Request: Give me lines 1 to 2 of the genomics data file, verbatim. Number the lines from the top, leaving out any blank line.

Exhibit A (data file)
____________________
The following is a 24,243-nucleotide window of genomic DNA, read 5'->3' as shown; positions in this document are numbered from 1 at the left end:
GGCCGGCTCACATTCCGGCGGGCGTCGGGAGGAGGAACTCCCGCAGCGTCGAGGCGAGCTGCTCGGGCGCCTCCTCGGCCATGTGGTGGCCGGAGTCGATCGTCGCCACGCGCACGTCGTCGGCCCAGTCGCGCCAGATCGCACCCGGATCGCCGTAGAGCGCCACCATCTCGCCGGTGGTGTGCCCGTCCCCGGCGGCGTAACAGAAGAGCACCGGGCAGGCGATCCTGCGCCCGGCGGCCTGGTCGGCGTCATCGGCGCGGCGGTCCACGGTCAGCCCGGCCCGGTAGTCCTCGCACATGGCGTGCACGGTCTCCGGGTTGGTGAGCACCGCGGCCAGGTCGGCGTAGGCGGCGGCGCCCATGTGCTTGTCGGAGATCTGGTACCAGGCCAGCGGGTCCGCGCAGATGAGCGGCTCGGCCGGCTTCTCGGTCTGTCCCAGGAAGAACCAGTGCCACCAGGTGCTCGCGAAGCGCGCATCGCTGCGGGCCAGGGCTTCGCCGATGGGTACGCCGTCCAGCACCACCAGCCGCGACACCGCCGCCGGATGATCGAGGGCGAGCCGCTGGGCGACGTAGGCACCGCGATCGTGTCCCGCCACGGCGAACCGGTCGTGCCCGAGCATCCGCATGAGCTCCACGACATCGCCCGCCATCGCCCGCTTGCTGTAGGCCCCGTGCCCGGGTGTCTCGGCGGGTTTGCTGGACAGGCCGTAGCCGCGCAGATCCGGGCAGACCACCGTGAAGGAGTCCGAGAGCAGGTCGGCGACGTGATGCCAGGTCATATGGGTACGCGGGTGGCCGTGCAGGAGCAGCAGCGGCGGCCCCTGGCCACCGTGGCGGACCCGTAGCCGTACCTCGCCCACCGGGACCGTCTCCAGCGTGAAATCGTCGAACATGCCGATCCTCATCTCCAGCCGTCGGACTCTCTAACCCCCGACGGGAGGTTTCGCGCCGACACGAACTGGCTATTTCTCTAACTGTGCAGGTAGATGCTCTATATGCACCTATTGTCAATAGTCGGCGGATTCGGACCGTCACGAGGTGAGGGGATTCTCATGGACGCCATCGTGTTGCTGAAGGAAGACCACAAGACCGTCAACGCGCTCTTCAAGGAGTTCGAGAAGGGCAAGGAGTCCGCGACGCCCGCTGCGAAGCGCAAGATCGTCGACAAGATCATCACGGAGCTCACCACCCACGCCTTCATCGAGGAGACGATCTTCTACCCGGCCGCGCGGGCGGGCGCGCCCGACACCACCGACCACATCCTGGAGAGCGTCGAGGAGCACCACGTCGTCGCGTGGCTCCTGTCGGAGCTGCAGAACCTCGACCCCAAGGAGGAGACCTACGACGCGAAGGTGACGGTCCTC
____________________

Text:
The following is a 24,243-nucleotide window of genomic DNA, read 5'->3' as shown; positions in this document are numbered from 1 at the left end:
GGCCGGCTCACATTCCGGCGGGCGTCGGGAGGAGGAACTCCCGCAGCGTCGAGGCGAGCTGCTCGGGCGCCTCCTCGGCCATGTGGTGGCCGGAGTCGATCGTCGCCACGCGCACGTCGTCGGCCCAGTCGCGCCAGATCGCACCCGGATCGCCGTAGAGCGCCACCATCTCGCCGGTGGTGTGCCCGTCCCCGGCGGCGTAACAGAAGAGCACCGGGCAGGCGATCCTGCGCCCGGCGGCCTGGTCGGCGTCATCGGCGCGGCGGTCCACGGTCAGCCCGGCCCGGTAGTCCTCGCACATGGCGTGCACGGTCTCCGGGTTGGTGAGCACCGCGGCCAGGTCGGCGTAGGCGGCGGCGCCCATGTGCTTGTCGGAGATCTGGTACCAGGCCAGCGGGTCCGCGCAGATGAGCGGCTCGGCCGGCTTCTCGGTCTGTCCCAGGAAGAACCAGTGCCACCAGGTGCTCGCGAAGCGCGCATCGCTGCGGGCCAGGGCTTCGCCGATGGGTACGCCGTCCAGCACCACCAGCCGCGACACCGCCGCCGGATGATCGAGGGCGAGCCGCTGGGCGACGTAGGCACCGCGATCGTGTCCCGCCACGGCGAACCGGTCGTGCCCGAGCATCCGCATGAGCTCCACGACATCGCCCGCCATCGCCCGCTTGCTGTAGGCCCCGTGCCCGGGTGTCTCGGCGGGTTTGCTGGACAGGCCGTAGCCGCGCAGATCCGGGCAGACCACCGTGAAGGAGTCCGAGAGCAGGTCGGCGACGTGATGCCAGGTCATATGGGTACGCGGGTGGCCGTGCAGGAGCAGCAGCGGCGGCCCCTGGCCACCGTGGCGGACCCGTAGCCGTACCTCGCCCACCGGGACCGTCTCCAGCGTGAAATCGTCGAACATGCCGATCCTCATCTCCAGCCGTCGGACTCTCTAACCCCCGACGGGAGGTTTCGCGCCGACACGAACTGGCTATTTCTCTAACTGTGCAGGTAGATGCTCTATATGCACCTATTGTCAATAGTCGGCGGATTCGGACCGTCACGAGGTGAGGGGATTCTCATGGACGCCATCGTGTTGCTGAAGGAAGACCACAAGACCGTCAACGCGCTCTTCAAGGAGTTCGAGAAGGGCAAGGAGTCCGCGACGCCCGCTGCGAAGCGCAAGATCGTCGACAAGATCATCACGGAGCTCACCACCCACGCCTTCATCGAGGAGACGATCTTCTACCCGGCCGCGCGGGCGGGCGCGCCCGACACCACCGACCACATCCTGGAGAGCGTCGAGGAGCACCACGTCGTCGCGTGGCTCCTGTCGGAGCTGCAGAACCTCGACCCCAAGGAGGAGACCTACGACGCGAAGGTGACGGTCCTC